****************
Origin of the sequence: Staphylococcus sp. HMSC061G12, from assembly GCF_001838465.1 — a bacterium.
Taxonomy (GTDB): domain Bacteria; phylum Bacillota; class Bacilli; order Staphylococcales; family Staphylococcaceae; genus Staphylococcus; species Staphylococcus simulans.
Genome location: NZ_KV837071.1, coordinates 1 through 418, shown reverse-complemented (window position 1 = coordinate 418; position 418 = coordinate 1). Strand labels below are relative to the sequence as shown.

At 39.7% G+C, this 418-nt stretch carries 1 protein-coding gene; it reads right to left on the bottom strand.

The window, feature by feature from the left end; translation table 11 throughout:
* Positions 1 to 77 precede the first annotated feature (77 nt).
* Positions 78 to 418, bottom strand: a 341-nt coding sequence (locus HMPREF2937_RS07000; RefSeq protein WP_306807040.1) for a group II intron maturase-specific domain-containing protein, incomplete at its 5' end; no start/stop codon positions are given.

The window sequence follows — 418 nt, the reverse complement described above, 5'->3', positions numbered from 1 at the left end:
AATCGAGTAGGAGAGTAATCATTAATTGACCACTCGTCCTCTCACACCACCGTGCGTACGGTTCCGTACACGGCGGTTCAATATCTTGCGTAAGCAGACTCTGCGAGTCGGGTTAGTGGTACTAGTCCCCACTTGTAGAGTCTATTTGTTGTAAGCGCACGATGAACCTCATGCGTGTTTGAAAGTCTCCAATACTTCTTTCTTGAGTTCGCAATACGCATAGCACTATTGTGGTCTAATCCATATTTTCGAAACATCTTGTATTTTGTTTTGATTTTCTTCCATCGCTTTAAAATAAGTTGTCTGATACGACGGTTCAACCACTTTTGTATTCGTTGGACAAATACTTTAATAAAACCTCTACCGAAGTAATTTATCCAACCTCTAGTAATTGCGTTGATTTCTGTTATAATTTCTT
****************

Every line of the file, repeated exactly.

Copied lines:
Origin of the sequence: Staphylococcus sp. HMSC061G12, from assembly GCF_001838465.1 — a bacterium.
Taxonomy (GTDB): domain Bacteria; phylum Bacillota; class Bacilli; order Staphylococcales; family Staphylococcaceae; genus Staphylococcus; species Staphylococcus simulans.
Genome location: NZ_KV837071.1, coordinates 1 through 418, shown reverse-complemented (window position 1 = coordinate 418; position 418 = coordinate 1). Strand labels below are relative to the sequence as shown.

At 39.7% G+C, this 418-nt stretch carries 1 protein-coding gene; it reads right to left on the bottom strand.

The window, feature by feature from the left end; translation table 11 throughout:
* Positions 1 to 77 precede the first annotated feature (77 nt).
* Positions 78 to 418, bottom strand: a 341-nt coding sequence (locus HMPREF2937_RS07000; RefSeq protein WP_306807040.1) for a group II intron maturase-specific domain-containing protein, incomplete at its 5' end; no start/stop codon positions are given.

The window sequence follows — 418 nt, the reverse complement described above, 5'->3', positions numbered from 1 at the left end:
AATCGAGTAGGAGAGTAATCATTAATTGACCACTCGTCCTCTCACACCACCGTGCGTACGGTTCCGTACACGGCGGTTCAATATCTTGCGTAAGCAGACTCTGCGAGTCGGGTTAGTGGTACTAGTCCCCACTTGTAGAGTCTATTTGTTGTAAGCGCACGATGAACCTCATGCGTGTTTGAAAGTCTCCAATACTTCTTTCTTGAGTTCGCAATACGCATAGCACTATTGTGGTCTAATCCATATTTTCGAAACATCTTGTATTTTGTTTTGATTTTCTTCCATCGCTTTAAAATAAGTTGTCTGATACGACGGTTCAACCACTTTTGTATTCGTTGGACAAATACTTTAATAAAACCTCTACCGAAGTAATTTATCCAACCTCTAGTAATTGCGTTGATTTCTGTTATAATTTCTT